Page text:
Twenty days ago, the world was shocked by Hamas’s brutality. The Iranian-backed terrorists slaughtered babies, raped women, and kidnapped elderly grandmothers. For many students on American college campuses, however, Hamas’s terror has passed for fair play in a just war. Campus politics is increasingly hostile to both the Jewish people and the Jewish state. Where is this hatred coming from?

The “allyship” on display on college campuses has its roots in the inconspicuously titled K-12, “Ethnic Studies” curriculum. While the subject, often called “Critical” or “Liberated” Ethnic Studies, sounds benign enough, it often focuses on topics including “white supremacy,” “systemic racism,” and “resistance movements.” These ideas are designed to indoctrinate children into political activism.  Ethnic Studies does not embrace viewpoint diversity; it is Critical Race Theory by another name, and it is taught in K-12 schools around the country. 

Ethnic Studies started in the late 1960s, when California universities began teaching “Black Studies” at the behest of the radical, Vietcong-inspired student activist group Third World Liberation Front. As time went by, the concept proliferated—and universities began dedicating classes and even whole departments to topics such as African American Studies, Chicano Studies, and Native American Studies. None would argue against studying literature, history, and culture from all over the world, but Ethnic Studies was never about diversity and tolerance—and its biggest proponent, the Third World Liberation Front, was never shy about this.

In one 1969 speech, Third World Liberation Front and Black Panther leader George Mason Murray declared, “it is up to us to make the revolution, to break the system, to smash it, shatter it, and destroy it, as brother Lenin said.”

In another speech, Murray “attacked Jewish people as exploiters of the Negroes in America and South Africa and called for ‘victory to the Arab people’ over Israel.”

“All political power,” he continued, “comes from the barrel of a gun.”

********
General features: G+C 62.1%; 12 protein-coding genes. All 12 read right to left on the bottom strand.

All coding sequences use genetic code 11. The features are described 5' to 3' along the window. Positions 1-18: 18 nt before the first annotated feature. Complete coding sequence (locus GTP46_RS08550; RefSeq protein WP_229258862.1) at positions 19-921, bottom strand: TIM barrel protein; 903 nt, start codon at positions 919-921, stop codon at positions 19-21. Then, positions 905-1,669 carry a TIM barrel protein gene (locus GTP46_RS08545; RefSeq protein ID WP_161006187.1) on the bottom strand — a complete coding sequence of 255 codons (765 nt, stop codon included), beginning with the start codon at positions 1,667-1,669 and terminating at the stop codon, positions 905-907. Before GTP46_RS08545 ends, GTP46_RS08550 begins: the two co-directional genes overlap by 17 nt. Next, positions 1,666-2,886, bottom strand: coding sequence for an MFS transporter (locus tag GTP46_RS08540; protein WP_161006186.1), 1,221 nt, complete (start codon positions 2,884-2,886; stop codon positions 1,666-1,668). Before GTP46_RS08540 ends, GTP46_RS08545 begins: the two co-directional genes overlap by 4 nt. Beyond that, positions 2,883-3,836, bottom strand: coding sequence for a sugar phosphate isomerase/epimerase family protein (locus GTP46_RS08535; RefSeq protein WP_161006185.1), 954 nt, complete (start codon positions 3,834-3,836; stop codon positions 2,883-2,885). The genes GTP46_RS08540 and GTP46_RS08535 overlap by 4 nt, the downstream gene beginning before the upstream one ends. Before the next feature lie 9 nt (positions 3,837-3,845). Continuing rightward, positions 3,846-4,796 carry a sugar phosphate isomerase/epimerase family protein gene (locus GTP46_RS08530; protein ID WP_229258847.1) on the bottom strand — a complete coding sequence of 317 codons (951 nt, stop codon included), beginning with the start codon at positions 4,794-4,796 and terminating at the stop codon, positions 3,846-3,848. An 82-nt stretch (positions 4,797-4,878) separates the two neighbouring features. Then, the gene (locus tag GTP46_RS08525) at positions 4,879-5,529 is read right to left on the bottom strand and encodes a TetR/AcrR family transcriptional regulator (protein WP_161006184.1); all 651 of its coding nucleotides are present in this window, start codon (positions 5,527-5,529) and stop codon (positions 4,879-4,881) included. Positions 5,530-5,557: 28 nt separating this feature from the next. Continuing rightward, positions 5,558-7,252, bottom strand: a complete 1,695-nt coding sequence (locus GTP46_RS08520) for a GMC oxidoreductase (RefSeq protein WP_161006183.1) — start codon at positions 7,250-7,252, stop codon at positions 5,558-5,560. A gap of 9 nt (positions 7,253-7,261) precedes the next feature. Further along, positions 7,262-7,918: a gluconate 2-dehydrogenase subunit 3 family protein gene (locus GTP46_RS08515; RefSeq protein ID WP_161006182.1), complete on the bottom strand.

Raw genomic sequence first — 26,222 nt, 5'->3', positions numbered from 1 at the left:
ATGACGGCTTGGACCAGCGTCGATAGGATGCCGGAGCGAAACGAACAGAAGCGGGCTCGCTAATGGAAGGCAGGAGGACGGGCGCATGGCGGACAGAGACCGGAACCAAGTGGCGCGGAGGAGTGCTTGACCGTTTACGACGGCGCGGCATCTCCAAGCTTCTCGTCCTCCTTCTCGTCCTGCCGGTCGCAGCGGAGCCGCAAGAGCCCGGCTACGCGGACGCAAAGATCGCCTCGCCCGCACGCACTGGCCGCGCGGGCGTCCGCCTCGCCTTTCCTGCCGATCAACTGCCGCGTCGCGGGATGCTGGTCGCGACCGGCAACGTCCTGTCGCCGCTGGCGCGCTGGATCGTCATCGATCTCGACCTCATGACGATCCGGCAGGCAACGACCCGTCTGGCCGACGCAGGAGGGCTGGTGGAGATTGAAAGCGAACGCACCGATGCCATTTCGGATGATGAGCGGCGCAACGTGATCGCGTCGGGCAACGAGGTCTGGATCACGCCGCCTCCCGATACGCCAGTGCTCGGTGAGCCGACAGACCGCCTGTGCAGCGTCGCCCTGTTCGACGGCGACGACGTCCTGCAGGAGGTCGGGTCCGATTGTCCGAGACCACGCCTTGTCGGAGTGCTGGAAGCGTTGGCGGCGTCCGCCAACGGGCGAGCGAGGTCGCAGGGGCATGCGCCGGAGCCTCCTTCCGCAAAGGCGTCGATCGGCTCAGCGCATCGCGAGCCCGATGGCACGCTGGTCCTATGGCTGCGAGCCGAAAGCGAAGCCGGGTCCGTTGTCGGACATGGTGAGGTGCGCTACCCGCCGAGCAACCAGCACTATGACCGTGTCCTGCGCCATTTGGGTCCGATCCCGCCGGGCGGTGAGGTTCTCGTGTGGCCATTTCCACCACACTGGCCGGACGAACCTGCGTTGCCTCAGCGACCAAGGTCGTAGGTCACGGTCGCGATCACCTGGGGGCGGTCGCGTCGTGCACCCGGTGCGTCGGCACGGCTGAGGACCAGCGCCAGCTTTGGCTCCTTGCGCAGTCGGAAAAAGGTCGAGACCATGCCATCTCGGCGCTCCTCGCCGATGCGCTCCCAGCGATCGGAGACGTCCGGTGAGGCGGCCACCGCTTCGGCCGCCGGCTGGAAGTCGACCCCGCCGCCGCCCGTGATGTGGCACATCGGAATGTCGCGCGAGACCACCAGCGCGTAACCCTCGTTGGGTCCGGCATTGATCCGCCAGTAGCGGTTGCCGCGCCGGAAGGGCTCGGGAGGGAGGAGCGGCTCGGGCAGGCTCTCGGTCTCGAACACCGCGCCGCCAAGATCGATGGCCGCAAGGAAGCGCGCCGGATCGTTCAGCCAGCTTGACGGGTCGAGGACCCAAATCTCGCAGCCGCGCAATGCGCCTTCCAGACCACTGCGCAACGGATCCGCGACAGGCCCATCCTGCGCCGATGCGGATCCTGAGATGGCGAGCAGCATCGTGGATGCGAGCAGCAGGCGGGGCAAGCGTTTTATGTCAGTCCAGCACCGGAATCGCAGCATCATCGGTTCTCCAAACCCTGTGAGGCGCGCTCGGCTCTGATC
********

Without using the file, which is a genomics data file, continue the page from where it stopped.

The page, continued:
The anti-Semitic, hate-filled rhetoric, propagated under the guise of “Ethnic Studies” has also crept into K-12 education. In 2016, for example, California passed a law requiring ethnic studies be taught in high schools. “The new Coalition for Liberated Ethnic Studies… reflects the expansion of the discipline into elementary and high schools,” radical magazine Convergence boasts

“drawing together Ethnic Studies K-12 teachers, teacher educators, youth and community activists from across the country to organize, support each other’s local struggles, and build power. And it comes together as Zionist forces join the fray to oppose the inclusion of Arab American Studies—and Palestine—in Ethnic Studies.”

Ethnic Studies evangelists want to “build power” and oppose “Zionist forces,” by which they mean destroying the wealthy, powerful Jews they say control politics and the media. Incidents of anti-Semitism in K-12 education are far from isolated.

It’s little wonder when people are taught hate and divisiveness as children, that they blame Jews when the world’s only Jewish state is attacked, babies are murdered, and women are raped. 

In 1987 Allan Bloom bemoaned the state of higher education, writing, “I used to believe that American students came to the university with a ‘clean slate,’ that is, without prior education about their deeper selves or the world beyond their superficial experience.” Nearly 40 years later, what’s happening on college campuses is worse than Bloom could have imagined: students arrive with hatred, ignorance, and a broken moral compass.